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How Much Weight Can You Lose Playing Volleyball?

by
author image Jay Schwartz
Jay Schwartz has had articles printed by the "Chicago Tribune," "USA Today" and many other publications since 1983. He's covered health, fitness, nutrition, business, real estate, government, features, sports and more. A Lafayette, Pa. college graduate, he's also written for several Fortune 500 corporate publications and produced business newsletters.
How Much Weight Can You Lose Playing Volleyball?
Beach volleyball burns more calories than indoor volleyball. Photo Credit Jupiterimages/Brand X Pictures/Getty Images

The amount of weight you can lose during any exercise depends on your body weight and the intensity of your exercise. Many studies, though, have investigated how much weight you can lose via various exercises. Runners burn more weight than walkers because running is more intense than walking. Similarly, you are more likely to lose more weight playing beach volleyball than indoor volleyball because beach volleyball requires more running and is a more intense exercise.

Competitive Indoor Volleyball

The first volleyball game was played in 1895, and for decades, it was strictly an indoor sport. Indoor volleyball is a game between two teams on opposite sides of a net. The six players on each team are restricted to their side of the net, an area that is 9-by-9 m, or approximately 29.5-by-29.4 feet. There is relatively little running because each side of a volleyball court is about one-fifth as large as a basketball court. However, competitive volleyball players burn a lot of calories by hitting the ball very hard. A study published by the "Harvard Heart Letter" concluded that the average 155-lb. person burns 298 calories per hour playing competitive indoor volleyball. This is approximately one-twelfth of a pound because 3,500 calories equals 1 lb. A 185-lb. person burns 356 calories per hour.

Recreational Volleyball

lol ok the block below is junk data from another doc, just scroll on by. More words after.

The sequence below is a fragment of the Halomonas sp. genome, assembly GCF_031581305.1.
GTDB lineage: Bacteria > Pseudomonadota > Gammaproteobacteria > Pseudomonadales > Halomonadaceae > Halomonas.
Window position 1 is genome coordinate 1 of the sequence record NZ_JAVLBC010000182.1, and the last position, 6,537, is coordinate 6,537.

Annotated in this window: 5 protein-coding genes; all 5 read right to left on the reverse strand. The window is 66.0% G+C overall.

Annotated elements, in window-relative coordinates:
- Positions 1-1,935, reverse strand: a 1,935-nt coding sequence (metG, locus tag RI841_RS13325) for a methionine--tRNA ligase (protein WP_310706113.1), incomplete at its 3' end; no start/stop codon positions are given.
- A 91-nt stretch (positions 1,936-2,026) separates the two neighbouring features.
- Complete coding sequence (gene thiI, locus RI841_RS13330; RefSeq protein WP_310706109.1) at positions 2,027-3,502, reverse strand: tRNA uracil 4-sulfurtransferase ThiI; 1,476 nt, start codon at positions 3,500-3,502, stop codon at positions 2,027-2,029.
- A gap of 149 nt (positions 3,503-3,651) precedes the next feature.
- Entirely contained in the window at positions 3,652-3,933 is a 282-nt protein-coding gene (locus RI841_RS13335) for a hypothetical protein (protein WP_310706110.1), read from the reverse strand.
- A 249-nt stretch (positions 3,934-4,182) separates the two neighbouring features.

Many volleyball games aren't competitive. Recreational volleyball can be played outside as well as inside and is often a coed sport that is played at local recreational centers, parties and picnics. Recreational volleyball players are less skilled than competitive volleyball players at hitting the ball so hard that their opponents can't hit the ball back over the net. Consequently, they burn fewer calories. A 155-lb. person playing recreational volleyball burns 224 calories per hour, according to the "Harvard Heart Letter." This is approximately one-sixteenth of one pound. Thus, a recreational volleyball player needs to play the sport about 16 hours to lose one pound. A 185-lb. person playing recreational volleyball burns 266 calories per hour.

Beach Volleyball

The first beach volleyball game was played in 1915. Each team has only two players, but they are playing on a court that is only slightly smaller than an indoor volleyball court -- 8-by-8 m, or about 26-by-26 feet. Thus, beach volleyball players run far more than indoor volleyball players and exercise more intensely. This intensity is reflected in weight-loss studies of exercises. The "Harvard Heart Letter" reports that a 155-lb. person burns 596 calories or about one-sixth of one pound one hour. A 185-lb. person burns 710 calories each hour.

Comparisons

Beach volleyball players burn the same amount of calories as cross-country skiers, rock climbers, people who swim the backstroke, people running 5 mph or bicycling 12 to 13.9 mph, field hockey players, ice hockey players, basketball players and touch football players. Competitive indoor volleyball players lose the same amount of weight as people walking 3.5 mph, gymnasts, curlers and horseback riders.

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